The performances by Rummel and Krugger are quite beautiful…One should…admire Merk’s adept writing for the instrument; cellists will want to have this album… © 2013 Nineteenth-Century Music Review Read complete review
…attractive program of lovely and often familiar tunes arranged for cello and piano with polish and imagination.
Rummel and Kruger play this program with warmth and taste, clearly enjoying the idiom and putting forth an unstated but tempting concept to present Rummel as the latest candidate for most distinguished Viennese cellist of today. And perhaps he is. This is a fine virtuoso cello program of light, attractive music played to a turn. © 2013 American Record Guide Read complete review on American Record Guide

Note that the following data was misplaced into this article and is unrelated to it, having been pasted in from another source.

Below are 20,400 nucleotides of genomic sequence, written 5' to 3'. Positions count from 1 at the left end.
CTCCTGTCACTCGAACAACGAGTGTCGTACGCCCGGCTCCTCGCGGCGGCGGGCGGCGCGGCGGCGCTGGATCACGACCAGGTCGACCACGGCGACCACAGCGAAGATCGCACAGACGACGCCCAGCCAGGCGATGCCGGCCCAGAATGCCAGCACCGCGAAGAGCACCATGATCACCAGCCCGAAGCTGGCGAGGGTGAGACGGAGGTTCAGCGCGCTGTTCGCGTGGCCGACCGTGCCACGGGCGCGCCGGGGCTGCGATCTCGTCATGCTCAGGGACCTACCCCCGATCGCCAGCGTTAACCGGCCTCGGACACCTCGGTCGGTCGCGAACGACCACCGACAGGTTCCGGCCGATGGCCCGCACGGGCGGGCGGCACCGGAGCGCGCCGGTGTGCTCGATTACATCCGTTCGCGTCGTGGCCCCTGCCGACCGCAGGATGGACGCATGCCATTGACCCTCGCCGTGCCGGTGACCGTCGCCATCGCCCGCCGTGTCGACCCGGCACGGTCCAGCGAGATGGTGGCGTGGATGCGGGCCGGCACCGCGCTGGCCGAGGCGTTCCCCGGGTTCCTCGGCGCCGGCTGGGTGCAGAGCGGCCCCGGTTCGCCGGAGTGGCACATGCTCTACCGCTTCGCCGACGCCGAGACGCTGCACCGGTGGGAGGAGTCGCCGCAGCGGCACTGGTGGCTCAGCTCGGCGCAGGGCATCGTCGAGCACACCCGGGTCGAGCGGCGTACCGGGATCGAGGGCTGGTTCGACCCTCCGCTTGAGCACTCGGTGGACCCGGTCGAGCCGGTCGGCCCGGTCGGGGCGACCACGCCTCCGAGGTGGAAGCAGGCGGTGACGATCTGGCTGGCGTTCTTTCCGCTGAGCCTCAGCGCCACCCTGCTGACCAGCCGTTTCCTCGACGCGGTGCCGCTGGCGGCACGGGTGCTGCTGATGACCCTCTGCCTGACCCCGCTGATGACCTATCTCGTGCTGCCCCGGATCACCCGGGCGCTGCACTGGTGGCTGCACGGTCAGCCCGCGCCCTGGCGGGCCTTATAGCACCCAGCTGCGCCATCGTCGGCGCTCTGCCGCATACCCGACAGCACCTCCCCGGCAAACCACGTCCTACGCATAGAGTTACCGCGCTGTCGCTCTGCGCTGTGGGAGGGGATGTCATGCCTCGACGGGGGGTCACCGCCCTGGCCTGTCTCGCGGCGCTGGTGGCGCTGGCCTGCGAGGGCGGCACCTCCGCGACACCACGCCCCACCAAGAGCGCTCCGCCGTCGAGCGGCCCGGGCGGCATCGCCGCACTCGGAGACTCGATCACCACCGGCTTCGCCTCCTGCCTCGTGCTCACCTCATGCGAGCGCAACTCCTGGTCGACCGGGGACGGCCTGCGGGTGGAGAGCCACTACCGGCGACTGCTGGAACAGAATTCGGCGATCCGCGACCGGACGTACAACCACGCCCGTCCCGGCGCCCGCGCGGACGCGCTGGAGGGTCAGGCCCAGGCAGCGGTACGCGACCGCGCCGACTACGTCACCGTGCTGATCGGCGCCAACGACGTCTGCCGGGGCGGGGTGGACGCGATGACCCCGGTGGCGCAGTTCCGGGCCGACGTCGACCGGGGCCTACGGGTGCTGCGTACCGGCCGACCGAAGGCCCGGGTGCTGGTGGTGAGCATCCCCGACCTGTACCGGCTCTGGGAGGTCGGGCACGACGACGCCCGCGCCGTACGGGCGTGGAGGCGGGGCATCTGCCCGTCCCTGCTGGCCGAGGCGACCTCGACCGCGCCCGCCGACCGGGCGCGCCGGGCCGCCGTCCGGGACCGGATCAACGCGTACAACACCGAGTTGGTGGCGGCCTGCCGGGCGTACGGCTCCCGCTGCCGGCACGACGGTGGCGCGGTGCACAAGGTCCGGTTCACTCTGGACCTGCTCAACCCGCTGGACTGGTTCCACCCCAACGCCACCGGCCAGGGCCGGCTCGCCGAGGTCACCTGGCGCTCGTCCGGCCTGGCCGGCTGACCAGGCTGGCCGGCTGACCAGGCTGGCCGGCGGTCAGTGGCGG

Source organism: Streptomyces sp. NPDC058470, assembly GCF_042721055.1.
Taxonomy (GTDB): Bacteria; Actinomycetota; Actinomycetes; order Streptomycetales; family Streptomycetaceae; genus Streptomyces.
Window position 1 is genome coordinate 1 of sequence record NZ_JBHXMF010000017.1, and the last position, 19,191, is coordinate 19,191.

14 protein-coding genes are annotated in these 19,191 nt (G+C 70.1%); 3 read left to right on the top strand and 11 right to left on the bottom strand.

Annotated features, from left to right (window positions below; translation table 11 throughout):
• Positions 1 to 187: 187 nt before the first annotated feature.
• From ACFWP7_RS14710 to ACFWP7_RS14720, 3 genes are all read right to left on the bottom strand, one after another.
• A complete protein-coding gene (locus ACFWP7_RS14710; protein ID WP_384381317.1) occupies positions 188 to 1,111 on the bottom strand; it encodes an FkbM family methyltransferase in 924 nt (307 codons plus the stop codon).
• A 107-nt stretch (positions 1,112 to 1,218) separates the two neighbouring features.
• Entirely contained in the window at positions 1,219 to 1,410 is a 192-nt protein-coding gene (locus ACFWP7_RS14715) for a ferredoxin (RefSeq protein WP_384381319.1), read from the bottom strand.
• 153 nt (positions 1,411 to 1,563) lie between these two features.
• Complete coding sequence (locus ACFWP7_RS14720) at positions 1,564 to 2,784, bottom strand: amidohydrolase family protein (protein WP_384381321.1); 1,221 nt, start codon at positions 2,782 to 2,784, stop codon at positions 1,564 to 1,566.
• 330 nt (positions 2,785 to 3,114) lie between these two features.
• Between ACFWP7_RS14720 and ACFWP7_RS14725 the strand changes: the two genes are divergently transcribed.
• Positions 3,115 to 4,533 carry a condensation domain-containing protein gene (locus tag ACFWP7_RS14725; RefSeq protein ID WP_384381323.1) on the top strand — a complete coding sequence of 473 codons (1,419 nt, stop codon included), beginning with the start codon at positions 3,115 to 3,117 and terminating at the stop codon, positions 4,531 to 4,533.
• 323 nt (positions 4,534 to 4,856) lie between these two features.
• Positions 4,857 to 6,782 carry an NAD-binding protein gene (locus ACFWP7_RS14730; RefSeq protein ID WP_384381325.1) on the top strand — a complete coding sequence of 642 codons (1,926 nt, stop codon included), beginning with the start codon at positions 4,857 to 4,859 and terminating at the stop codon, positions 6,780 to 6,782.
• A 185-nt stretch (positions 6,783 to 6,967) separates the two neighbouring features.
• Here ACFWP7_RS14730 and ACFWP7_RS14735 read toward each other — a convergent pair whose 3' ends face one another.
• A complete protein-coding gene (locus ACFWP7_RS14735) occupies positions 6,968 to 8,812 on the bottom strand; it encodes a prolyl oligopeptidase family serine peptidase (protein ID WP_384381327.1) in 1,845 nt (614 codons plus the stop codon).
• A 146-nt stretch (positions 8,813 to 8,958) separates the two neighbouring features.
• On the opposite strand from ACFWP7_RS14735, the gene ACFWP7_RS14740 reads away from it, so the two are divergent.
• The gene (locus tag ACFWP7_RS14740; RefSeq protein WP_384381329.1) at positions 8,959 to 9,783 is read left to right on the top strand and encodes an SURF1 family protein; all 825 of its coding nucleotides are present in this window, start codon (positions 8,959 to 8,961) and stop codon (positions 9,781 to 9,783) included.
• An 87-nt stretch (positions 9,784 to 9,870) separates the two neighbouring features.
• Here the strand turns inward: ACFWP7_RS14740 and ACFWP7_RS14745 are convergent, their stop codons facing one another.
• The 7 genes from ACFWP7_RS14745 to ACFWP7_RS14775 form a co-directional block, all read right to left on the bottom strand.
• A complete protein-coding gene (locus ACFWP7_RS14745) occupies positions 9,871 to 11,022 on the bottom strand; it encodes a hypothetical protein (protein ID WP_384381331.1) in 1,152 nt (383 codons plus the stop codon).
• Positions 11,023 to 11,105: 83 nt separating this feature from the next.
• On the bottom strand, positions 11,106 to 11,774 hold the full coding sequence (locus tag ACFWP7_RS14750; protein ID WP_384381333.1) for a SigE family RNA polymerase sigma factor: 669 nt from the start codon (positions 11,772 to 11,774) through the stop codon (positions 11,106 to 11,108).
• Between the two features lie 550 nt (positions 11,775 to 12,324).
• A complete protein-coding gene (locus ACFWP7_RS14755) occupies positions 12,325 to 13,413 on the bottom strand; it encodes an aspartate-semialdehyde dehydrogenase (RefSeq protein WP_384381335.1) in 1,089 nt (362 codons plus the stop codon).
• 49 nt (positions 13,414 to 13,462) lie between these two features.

Turn the clock back to the early 19th century, and you will find the name of Joseph Merk, an outstanding cellist, teacher and sometimes composer. Now, apart from the cello fraternity, his name is forgotten, this disc being my introduction to his music. The major work is the series of operatic paraphrases under the title Fleurs d’Italie, each one as a showpiece of technical virtuosity that would have held audiences in awe as they listened to their favourite operatic arias decorated in the most outlandish show of pyrotechnics…Merk played in the orchestra in Vienna when the operas were first performed there, but only Lucia di Lammermoor was to retain its popularity, and here you will recognise some of the well-known arias. Yet at the time they were so popular that Merk later added a fifth section using Verdi’s Ernani as the subject. Lasting almost an hour, it is here coupled with two showpieces of encore length. The problem facing the soloist is one of making everything sound so easy as to allow a freedom of expression that the true virtuoso can explore. It proves an unenviable task for the German-born duo of Martin Rummel’s cello and the piano of Roland Kruger in a well-balanced Austrian recording. © 2013 David’s Review Corner